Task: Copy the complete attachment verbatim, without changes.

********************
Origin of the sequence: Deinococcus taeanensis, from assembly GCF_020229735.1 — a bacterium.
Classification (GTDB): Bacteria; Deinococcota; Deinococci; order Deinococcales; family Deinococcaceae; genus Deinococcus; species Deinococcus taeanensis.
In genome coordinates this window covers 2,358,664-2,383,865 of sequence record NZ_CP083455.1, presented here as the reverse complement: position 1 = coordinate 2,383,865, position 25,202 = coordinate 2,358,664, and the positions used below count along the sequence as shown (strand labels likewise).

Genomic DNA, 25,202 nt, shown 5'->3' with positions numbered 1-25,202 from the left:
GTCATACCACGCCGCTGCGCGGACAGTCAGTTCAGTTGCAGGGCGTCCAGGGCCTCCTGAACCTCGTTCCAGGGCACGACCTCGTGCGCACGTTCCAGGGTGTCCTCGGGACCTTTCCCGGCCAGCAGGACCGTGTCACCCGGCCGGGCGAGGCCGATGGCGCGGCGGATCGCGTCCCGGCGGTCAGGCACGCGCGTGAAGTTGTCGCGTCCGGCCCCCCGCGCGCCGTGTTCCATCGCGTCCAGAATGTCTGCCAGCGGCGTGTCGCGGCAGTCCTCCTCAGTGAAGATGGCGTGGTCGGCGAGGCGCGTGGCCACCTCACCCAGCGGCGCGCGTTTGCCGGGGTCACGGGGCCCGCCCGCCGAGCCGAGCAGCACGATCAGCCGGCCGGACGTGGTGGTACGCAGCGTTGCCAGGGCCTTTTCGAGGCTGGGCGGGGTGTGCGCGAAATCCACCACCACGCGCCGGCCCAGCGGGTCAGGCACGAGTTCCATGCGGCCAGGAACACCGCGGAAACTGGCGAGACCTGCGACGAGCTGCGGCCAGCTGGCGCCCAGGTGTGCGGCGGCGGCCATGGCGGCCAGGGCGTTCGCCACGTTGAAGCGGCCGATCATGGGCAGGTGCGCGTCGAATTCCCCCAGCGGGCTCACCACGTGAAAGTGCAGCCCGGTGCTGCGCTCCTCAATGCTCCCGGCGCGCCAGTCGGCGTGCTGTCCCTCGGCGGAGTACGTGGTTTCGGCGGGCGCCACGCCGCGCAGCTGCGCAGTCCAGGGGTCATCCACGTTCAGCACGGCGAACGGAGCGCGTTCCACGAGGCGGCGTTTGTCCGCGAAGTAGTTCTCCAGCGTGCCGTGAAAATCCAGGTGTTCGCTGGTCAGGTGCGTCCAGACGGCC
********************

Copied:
Origin of the sequence: Deinococcus taeanensis, from assembly GCF_020229735.1 — a bacterium.
Classification (GTDB): Bacteria; Deinococcota; Deinococci; order Deinococcales; family Deinococcaceae; genus Deinococcus; species Deinococcus taeanensis.
In genome coordinates this window covers 2,358,664-2,383,865 of sequence record NZ_CP083455.1, presented here as the reverse complement: position 1 = coordinate 2,383,865, position 25,202 = coordinate 2,358,664, and the positions used below count along the sequence as shown (strand labels likewise).

Genomic DNA, 25,202 nt, shown 5'->3' with positions numbered 1-25,202 from the left:
GTCATACCACGCCGCTGCGCGGACAGTCAGTTCAGTTGCAGGGCGTCCAGGGCCTCCTGAACCTCGTTCCAGGGCACGACCTCGTGCGCACGTTCCAGGGTGTCCTCGGGACCTTTCCCGGCCAGCAGGACCGTGTCACCCGGCCGGGCGAGGCCGATGGCGCGGCGGATCGCGTCCCGGCGGTCAGGCACGCGCGTGAAGTTGTCGCGTCCGGCCCCCCGCGCGCCGTGTTCCATCGCGTCCAGAATGTCTGCCAGCGGCGTGTCGCGGCAGTCCTCCTCAGTGAAGATGGCGTGGTCGGCGAGGCGCGTGGCCACCTCACCCAGCGGCGCGCGTTTGCCGGGGTCACGGGGCCCGCCCGCCGAGCCGAGCAGCACGATCAGCCGGCCGGACGTGGTGGTACGCAGCGTTGCCAGGGCCTTTTCGAGGCTGGGCGGGGTGTGCGCGAAATCCACCACCACGCGCCGGCCCAGCGGGTCAGGCACGAGTTCCATGCGGCCAGGAACACCGCGGAAACTGGCGAGACCTGCGACGAGCTGCGGCCAGCTGGCGCCCAGGTGTGCGGCGGCGGCCATGGCGGCCAGGGCGTTCGCCACGTTGAAGCGGCCGATCATGGGCAGGTGCGCGTCGAATTCCCCCAGCGGGCTCACCACGTGAAAGTGCAGCCCGGTGCTGCGCTCCTCAATGCTCCCGGCGCGCCAGTCGGCGTGCTGTCCCTCGGCGGAGTACGTGGTTTCGGCGGGCGCCACGCCGCGCAGCTGCGCAGTCCAGGGGTCATCCACGTTCAGCACGGCGAACGGAGCGCGTTCCACGAGGCGGCGTTTGTCCGCGAAGTAGTTCTCCAGCGTGCCGTGAAAATCCAGGTGTTCGCTGGTCAGGTGCGTCCAGACGGCC